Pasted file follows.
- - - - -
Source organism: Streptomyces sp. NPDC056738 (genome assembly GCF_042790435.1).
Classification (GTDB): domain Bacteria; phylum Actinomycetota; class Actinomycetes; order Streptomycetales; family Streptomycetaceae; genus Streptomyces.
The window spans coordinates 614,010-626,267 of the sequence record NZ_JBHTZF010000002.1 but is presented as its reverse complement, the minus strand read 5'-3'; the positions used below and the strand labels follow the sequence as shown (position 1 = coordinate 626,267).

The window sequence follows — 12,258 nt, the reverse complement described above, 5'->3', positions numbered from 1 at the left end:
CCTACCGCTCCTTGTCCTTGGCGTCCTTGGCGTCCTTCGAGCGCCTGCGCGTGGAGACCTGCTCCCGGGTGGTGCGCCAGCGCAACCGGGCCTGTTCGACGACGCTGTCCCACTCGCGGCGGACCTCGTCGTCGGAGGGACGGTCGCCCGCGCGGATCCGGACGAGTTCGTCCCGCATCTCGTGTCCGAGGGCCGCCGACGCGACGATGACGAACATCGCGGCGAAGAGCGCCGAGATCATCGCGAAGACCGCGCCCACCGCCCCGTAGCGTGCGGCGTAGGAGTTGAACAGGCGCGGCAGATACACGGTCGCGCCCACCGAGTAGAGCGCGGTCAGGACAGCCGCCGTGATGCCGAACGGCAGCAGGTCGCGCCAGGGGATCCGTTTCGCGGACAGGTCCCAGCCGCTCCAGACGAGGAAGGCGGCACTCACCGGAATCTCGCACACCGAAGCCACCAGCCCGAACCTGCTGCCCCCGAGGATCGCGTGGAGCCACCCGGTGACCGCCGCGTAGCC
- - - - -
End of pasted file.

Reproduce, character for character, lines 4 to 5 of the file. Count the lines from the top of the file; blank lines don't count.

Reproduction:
The window sequence follows — 12,258 nt, the reverse complement described above, 5'->3', positions numbered from 1 at the left end:
CCTACCGCTCCTTGTCCTTGGCGTCCTTGGCGTCCTTCGAGCGCCTGCGCGTGGAGACCTGCTCCCGGGTGGTGCGCCAGCGCAACCGGGCCTGTTCGACGACGCTGTCCCACTCGCGGCGGACCTCGTCGTCGGAGGGACGGTCGCCCGCGCGGATCCGGACGAGTTCGTCCCGCATCTCGTGTCCGAGGGCCGCCGACGCGACGATGACGAACATCGCGGCGAAGAGCGCCGAGATCATCGCGAAGACCGCGCCCACCGCCCCGTAGCGTGCGGCGTAGGAGTTGAACAGGCGCGGCAGATACACGGTCGCGCCCACCGAGTAGAGCGCGGTCAGGACAGCCGCCGTGATGCCGAACGGCAGCAGGTCGCGCCAGGGGATCCGTTTCGCGGACAGGTCCCAGCCGCTCCAGACGAGGAAGGCGGCACTCACCGGAATCTCGCACACCGAAGCCACCAGCCCGAACCTGCTGCCCCCGAGGATCGCGTGGAGCCACCCGGTGACCGCCGCGTAGCC